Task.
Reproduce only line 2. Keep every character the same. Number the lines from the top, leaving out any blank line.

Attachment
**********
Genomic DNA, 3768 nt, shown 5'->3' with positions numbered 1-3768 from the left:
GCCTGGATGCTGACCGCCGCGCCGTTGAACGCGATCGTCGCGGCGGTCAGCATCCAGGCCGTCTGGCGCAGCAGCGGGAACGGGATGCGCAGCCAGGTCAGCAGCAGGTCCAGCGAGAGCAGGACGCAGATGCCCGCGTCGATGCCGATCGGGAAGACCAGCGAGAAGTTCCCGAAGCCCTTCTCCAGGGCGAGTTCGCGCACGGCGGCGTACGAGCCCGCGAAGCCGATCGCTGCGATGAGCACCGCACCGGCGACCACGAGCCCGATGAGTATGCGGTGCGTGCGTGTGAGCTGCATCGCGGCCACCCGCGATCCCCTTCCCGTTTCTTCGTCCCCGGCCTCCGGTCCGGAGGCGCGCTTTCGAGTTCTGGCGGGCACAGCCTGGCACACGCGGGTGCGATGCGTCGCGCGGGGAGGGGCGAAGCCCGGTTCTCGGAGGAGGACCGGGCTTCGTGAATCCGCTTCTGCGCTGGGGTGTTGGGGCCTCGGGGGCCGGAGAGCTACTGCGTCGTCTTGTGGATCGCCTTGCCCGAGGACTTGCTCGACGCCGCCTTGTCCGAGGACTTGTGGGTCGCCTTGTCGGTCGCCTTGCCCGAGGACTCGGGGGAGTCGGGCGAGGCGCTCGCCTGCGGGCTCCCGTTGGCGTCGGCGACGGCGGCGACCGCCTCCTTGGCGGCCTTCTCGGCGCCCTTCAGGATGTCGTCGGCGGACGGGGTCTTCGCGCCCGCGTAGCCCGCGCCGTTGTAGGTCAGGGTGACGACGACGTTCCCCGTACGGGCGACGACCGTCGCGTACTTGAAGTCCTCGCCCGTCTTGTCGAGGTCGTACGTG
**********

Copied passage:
GCCTGGATGCTGACCGCCGCGCCGTTGAACGCGATCGTCGCGGCGGTCAGCATCCAGGCCGTCTGGCGCAGCAGCGGGAACGGGATGCGCAGCCAGGTCAGCAGCAGGTCCAGCGAGAGCAGGACGCAGATGCCCGCGTCGATGCCGATCGGGAAGACCAGCGAGAAGTTCCCGAAGCCCTTCTCCAGGGCGAGTTCGCGCACGGCGGCGTACGAGCCCGCGAAGCCGATCGCTGCGATGAGCACCGCACCGGCGACCACGAGCCCGATGAGTATGCGGTGCGTGCGTGTGAGCTGCATCGCGGCCACCCGCGATCCCCTTCCCGTTTCTTCGTCCCCGGCCTCCGGTCCGGAGGCGCGCTTTCGAGTTCTGGCGGGCACAGCCTGGCACACGCGGGTGCGATGCGTCGCGCGGGGAGGGGCGAAGCCCGGTTCTCGGAGGAGGACCGGGCTTCGTGAATCCGCTTCTGCGCTGGGGTGTTGGGGCCTCGGGGGCCGGAGAGCTACTGCGTCGTCTTGTGGATCGCCTTGCCCGAGGACTTGCTCGACGCCGCCTTGTCCGAGGACTTGTGGGTCGCCTTGTCGGTCGCCTTGCCCGAGGACTCGGGGGAGTCGGGCGAGGCGCTCGCCTGCGGGCTCCCGTTGGCGTCGGCGACGGCGGCGACCGCCTCCTTGGCGGCCTTCTCGGCGCCCTTCAGGATGTCGTCGGCGGACGGGGTCTTCGCGCCCGCGTAGCCCGCGCCGTTGTAGGTCAGGGTGACGACGACGTTCCCCGTACGGGCGACGACCGTCGCGTACTTGAAGTCCTCGCCCGTCTTGTCGAGGTCGTACGTG